Southwest vs. Jet Blue: Which Airline Stock Is Clear For Takeoff?

When it comes to customer service, airliners could
use some
work. At least, that’s what the latest ASCI (American Consumer
Index) report says. This year, the airline industry scored 69 out of
100. Of
the 43 industries that were covered, only cable and internet service
scored lower.

This year’s dogs were United
scored lowest at 62 and Delta (DAL)–which
scored 68.

Still, some players in the industry are doing
better than
others. For the second year running, Jet
(JBLU) topped the list with a score of 83. And Southwest
(LUV) lived up to its ticker symbol–the company
has made the top two for the past two decades straight. This year,
Southwest Airlines
was awarded an 81.

But when it comes to Portfolio
Grader rankings
, none flies higher than LUV, which
is currently an A-rated buy
. In an
industry plagued with politics and regulations, Southwest is by far the
efficient passenger airline in the U.S. To start, the company has been
smart in
hedging its fuel costs, so it is able to undercut the competition. And
airline tickets and fees being as high as they are, passengers
recognize the
value in flying Southwest. With nearly 700 aircraft in its fleet,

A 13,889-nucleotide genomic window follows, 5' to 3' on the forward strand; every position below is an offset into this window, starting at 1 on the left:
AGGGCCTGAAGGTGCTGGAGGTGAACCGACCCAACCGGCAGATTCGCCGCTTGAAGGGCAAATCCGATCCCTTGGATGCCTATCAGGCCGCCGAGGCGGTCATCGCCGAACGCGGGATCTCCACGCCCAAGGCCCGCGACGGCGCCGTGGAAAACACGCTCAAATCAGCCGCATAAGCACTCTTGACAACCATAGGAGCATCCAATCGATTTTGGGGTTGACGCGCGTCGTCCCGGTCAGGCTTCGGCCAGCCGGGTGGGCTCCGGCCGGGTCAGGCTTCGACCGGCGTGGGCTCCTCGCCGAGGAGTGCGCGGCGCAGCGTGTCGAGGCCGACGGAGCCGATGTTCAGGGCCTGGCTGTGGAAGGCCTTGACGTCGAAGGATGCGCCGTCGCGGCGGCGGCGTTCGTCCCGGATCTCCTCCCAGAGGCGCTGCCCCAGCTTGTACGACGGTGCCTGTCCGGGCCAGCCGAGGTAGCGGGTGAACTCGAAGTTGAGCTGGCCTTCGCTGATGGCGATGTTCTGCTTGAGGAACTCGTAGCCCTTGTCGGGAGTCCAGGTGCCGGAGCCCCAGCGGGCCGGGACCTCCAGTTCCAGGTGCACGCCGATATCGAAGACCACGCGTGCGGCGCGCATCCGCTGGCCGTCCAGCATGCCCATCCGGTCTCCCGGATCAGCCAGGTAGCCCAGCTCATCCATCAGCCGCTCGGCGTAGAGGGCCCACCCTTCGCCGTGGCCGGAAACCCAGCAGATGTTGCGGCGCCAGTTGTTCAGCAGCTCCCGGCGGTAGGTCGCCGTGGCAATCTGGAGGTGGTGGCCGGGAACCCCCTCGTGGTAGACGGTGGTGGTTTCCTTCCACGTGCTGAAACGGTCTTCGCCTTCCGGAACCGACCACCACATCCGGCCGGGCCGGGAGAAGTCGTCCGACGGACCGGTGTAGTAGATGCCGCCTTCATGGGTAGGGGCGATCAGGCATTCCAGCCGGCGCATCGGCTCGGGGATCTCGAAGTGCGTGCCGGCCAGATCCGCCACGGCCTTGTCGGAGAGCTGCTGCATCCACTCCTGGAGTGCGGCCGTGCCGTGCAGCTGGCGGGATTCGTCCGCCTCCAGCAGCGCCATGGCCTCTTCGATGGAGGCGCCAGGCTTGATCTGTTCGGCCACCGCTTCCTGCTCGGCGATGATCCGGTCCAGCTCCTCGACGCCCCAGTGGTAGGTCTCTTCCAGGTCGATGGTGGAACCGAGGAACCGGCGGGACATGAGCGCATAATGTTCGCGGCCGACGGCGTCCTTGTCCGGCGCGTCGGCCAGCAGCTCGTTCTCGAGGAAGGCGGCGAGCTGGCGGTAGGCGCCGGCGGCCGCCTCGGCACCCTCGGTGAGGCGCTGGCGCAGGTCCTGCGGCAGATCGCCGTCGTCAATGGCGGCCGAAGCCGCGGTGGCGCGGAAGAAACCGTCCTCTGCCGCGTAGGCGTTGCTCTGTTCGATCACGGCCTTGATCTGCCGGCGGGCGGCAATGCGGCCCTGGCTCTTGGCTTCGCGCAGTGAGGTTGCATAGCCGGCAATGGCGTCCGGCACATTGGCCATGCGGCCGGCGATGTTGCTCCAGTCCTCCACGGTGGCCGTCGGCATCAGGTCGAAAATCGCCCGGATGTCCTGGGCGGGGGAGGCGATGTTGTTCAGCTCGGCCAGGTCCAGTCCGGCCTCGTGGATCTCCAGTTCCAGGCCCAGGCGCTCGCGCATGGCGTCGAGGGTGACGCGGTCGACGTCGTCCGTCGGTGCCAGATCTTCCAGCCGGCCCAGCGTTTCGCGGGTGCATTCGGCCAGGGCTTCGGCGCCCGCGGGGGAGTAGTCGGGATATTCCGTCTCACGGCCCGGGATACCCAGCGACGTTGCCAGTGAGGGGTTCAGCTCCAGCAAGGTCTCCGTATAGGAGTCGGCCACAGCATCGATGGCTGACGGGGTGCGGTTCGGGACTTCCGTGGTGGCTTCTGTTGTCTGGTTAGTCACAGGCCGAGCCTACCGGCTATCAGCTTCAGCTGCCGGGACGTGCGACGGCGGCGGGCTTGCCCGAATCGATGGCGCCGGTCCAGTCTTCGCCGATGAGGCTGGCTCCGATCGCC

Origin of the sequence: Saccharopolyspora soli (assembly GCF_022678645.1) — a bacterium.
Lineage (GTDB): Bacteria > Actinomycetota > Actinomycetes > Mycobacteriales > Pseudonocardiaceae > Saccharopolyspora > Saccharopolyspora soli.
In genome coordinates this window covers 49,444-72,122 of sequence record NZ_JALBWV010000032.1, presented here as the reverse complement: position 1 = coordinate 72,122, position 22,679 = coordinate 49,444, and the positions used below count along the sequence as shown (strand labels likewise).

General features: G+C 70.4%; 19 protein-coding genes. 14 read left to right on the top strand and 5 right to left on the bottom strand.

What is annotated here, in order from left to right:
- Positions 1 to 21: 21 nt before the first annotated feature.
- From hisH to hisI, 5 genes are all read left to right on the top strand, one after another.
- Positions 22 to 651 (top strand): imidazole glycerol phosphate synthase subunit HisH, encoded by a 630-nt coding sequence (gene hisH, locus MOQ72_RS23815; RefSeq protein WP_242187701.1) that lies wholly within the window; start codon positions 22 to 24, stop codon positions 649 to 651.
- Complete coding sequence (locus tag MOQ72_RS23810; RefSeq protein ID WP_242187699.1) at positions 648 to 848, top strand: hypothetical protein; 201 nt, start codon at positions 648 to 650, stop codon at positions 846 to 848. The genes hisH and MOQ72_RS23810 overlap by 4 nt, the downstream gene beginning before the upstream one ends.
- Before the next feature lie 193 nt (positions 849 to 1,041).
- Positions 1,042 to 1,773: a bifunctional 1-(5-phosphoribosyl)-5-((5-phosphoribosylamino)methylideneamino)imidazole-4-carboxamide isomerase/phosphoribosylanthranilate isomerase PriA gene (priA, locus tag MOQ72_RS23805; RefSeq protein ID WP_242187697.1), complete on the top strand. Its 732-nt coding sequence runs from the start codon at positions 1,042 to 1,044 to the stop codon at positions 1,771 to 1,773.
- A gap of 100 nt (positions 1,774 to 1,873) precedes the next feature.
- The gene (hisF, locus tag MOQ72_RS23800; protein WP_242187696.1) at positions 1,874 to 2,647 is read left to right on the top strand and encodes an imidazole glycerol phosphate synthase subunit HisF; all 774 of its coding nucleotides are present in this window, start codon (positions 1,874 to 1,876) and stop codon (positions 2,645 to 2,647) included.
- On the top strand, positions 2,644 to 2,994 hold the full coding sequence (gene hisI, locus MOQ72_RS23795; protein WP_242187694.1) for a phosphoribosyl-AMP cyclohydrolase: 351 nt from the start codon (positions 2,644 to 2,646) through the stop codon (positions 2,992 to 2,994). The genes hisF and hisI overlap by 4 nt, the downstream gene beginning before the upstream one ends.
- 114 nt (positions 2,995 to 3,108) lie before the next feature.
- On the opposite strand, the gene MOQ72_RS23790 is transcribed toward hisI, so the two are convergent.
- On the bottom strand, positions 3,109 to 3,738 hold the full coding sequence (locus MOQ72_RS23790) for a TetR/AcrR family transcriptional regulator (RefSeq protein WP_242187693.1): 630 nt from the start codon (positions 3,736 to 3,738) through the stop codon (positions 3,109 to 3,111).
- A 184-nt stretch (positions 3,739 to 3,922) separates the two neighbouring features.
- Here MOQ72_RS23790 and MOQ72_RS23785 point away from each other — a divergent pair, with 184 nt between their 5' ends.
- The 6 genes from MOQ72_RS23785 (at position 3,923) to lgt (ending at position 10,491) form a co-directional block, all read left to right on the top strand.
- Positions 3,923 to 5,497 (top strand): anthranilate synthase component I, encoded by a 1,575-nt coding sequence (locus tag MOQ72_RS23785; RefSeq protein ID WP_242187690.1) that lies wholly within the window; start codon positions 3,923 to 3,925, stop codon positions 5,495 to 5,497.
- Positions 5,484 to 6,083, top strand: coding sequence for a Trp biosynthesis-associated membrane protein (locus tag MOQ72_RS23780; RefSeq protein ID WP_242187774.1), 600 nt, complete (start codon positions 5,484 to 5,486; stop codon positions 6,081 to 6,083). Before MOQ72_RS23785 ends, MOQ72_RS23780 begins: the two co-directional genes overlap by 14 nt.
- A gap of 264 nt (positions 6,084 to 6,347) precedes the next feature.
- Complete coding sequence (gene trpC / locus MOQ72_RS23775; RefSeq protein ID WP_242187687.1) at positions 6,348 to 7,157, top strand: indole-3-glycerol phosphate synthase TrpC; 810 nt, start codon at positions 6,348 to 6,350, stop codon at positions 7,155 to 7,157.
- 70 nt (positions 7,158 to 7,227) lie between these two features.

serves 97 destinations across 41 states, the District of Columbia and

Recently, higher fares helped drive
first-quarter earnings. According to management, the average one-way
fare has
now topped $150, a 4% increase over last year. Looking ahead, the
company says that lower fuel costs should counteract losses seen from
government budget cuts. This year, analysts expect Southwest Airlines
to post 3.2%
sales growth and 88% earnings growth–over double the industry
average. All
the while LUV yields 1.2%–a generous dividend by airline standards.

That includes even customer favorite Jet Blue,
which is
expected to grow earnings by just 30% this year. Also,
while analysts have been scrambling to
hike up this year’s earnings projections for Southwest, they’ve been
their estimates for Jet Blue. While Jet Blue has seen passenger traffic
it hasn’t been able to reduce costs the way Southwest has. On top of
this, the
company has been struggling in terms of cash flow, so it receives a D
for its
Fundamental Grade. This, coupled with lackluster buying pressure, keeps
grounded at a C-rated hold.

The bottom line? It pays to keep the customer
happy. But it pays even better to keep the
happy while keeping costs low.


Louis Navellier

Louis Navellier

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